Antonia (Toni) Jackson is very proud that, after many years of service to her alma mater, she has been chosen by her peers to serve as chair of its board of trustees. She is the first woman in the history of Flynnhurst, a small regional liberal arts college, to serve in this role. It is a time of great risk and opportunity for Flynnhurst. After a failed three-year presidency that saw declining enrollments and lackluster fundraising, President Jeremiah Staples stepped down and has been replaced by Dorothy Cardon, a former provost at a solid second-tier university in Chicago.
Toni headed the search committee that brought Dorothy to Flynnhurst and is very eager for her to succeed. She wants the Flynnhurst Trustees to play a constructive role in the new administration, but is not sure there is consensus among her fellow board members about what this would look like.
Toni’s fellow trustees, many of whom have served on the board together for years, are worried about the College, feeling that they should have acted more quickly and decisively to make a leadership change. Henry Philpott, the retired CEO of a small manufacturing company, spoke for many board members when he said “Flynnhurst started failing on our watch, and it’s up to us to get it back on track!” Henry and other trustees have not been shy about sharing their concerns with the new President. Some trustees believe that the current, long-serving advancement vice president should be fired and “a real fundraiser” hired to turn around the development operation. Others feel that the Dean of Admissions should be let go and replaced with a new “superstar.” Sam Farley, chair of the Faculty Affairs, Tenure, and Promotion Committee believes that he and his fellow committee members must get much more deeply engaged in assessing the tenure and promotion files and the curricular proposals that come before them if the academic quality of the College is to improve. He has been offended by the resistance of the Dean of Faculty, who seems reluctant for board members to delve deeply into academic matters, and has not been reticent in sharing his negative opinion of the Dean with the new President.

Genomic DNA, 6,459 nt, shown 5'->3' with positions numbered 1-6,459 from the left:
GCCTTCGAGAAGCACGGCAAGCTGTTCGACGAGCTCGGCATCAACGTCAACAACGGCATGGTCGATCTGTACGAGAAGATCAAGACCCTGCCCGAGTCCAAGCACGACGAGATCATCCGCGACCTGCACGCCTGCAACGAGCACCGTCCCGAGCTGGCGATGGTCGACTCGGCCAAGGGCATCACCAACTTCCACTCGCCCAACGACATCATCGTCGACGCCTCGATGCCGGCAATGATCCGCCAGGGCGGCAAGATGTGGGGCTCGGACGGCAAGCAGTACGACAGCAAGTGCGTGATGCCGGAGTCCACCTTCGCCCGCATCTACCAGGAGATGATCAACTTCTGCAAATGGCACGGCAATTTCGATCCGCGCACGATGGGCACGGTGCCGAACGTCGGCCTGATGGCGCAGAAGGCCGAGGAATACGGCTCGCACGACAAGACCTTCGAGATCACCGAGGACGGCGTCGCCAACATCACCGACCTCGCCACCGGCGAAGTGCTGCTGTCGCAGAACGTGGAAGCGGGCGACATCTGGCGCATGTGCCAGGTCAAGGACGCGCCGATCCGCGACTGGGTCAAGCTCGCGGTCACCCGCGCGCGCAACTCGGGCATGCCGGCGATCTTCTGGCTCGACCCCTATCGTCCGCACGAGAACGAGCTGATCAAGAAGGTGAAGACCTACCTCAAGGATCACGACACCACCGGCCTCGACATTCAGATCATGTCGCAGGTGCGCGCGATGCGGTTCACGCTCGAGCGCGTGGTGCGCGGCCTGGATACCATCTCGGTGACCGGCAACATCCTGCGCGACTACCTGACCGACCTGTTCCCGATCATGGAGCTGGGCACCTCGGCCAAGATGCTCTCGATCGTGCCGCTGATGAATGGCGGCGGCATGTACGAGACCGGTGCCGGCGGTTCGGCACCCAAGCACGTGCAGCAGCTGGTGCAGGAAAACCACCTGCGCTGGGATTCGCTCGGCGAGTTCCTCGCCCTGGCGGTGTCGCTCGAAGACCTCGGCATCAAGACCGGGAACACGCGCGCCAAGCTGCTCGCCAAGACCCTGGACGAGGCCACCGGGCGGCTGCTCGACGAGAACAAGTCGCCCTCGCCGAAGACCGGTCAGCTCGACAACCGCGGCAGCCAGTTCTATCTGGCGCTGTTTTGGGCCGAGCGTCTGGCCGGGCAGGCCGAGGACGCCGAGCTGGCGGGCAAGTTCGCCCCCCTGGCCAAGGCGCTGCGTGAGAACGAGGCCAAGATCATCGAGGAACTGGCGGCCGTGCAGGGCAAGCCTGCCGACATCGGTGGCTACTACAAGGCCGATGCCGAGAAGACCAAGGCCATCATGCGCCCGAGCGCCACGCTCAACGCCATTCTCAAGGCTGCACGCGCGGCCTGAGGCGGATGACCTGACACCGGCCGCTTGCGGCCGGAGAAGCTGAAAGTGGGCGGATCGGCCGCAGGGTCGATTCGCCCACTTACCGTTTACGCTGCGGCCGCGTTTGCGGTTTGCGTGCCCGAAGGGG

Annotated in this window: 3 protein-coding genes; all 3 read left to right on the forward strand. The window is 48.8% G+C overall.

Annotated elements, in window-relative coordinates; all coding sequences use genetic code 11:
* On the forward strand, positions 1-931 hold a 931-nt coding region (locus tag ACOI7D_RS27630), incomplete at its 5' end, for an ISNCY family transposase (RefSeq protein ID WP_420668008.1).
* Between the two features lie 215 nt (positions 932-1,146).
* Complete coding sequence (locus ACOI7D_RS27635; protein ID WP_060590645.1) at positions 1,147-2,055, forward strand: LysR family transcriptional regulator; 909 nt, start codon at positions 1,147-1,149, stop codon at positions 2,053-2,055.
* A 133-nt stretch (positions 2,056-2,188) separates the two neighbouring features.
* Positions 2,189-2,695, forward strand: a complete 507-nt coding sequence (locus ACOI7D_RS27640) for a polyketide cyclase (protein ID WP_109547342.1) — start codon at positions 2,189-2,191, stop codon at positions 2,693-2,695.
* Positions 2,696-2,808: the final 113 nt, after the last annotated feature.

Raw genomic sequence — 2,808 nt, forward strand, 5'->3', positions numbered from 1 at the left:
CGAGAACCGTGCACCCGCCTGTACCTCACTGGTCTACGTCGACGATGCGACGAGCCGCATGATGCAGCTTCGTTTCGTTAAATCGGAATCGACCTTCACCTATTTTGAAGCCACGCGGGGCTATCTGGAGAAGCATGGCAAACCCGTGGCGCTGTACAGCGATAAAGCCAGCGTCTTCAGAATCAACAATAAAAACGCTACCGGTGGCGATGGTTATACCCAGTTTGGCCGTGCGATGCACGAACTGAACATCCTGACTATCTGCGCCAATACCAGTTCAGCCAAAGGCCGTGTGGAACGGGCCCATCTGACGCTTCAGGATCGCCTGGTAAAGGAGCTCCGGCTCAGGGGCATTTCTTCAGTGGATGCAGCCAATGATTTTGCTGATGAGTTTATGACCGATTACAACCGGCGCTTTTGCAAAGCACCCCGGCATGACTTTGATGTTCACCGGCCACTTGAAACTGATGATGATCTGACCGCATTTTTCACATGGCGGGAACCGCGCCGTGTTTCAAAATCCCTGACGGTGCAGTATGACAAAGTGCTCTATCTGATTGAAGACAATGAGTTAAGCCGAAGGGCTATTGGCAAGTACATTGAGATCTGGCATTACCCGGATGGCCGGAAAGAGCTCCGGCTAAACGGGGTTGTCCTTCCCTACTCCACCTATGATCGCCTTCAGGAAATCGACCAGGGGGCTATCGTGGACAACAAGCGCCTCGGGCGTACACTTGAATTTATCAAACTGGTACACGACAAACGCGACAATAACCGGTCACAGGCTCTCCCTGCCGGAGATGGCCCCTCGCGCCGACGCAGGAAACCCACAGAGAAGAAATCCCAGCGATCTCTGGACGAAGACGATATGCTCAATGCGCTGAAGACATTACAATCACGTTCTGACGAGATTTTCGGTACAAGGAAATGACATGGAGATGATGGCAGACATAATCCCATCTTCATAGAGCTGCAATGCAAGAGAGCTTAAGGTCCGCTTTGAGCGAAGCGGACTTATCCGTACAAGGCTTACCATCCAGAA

After one semester on the job, President Cardon has her own perspective on these issues and an additional set of concerns. She is grateful to the Board for the opportunity to lead the College, and sensitive to their anxiety about its recent challenges. She knows that they want fast action and are inclined to a “hands-on” approach to fixing the institution’s problems. She is painfully aware that they have just fired one President for moving too slowly, and she doesn’t want to be perceived as indecisive or obstructionist. She also wants to channel their energy and commitment into productive work without abdicating her own responsibilities or alienating the faculty.
Furthermore, President Cardon worries that, despite their election of the College’s first woman chair, the Flynnhurst board seems to function as a bit of an old boys’ club. Meetings tend to be informal, there are no term limits and many of the trustees have served a decade or more. New candidates for the board are often classmates, friends, and fraternity brothers of incumbent trustees. While all board members are philanthropically supportive, many of them make annual gifts that seem below their capacity. Although the last campaign ended four years ago, a number of trustees grumble that they are still “tapped out” from that effort and that “it is time for others to give.”
Both Toni and Dorothy believe that developing a high-functioning board should be a high institutional priority, but neither is sure that the other – or the trustees themselves - recognize the need for improvement. Neither Dorothy nor Toni is sure how to begin the conversation – or how to ensure that it leads to a positive and productive dialogue.
How could we help? Either the Board Chair or the President could take the initiative in reaching out to us with her concerns. The next step would be for us to take the temperature of the other institutional leader, and, if indicated, of board members, to develop consensus about board development going forward. In addition, we might:
· Work with the Board Chair and key Trustees to develop (and, if requested, administer) a self-assessment process for the Flynnhurst Board of Trustees.
· Work with the President, her senior leadership team, and key Trustees to review Board development processes and strategies: is there an effective process for identifying and vetting potential Trustees? Are there clear protocols for determining how invitations to join the Board are extended and expectations are communicated?
· Work with the President, Board Chair, and key Trustees to implement a comprehensive governance review of the board, its committee structure, the charges to each committee, and each committee’s working principles.
Your suggestions are welcome too!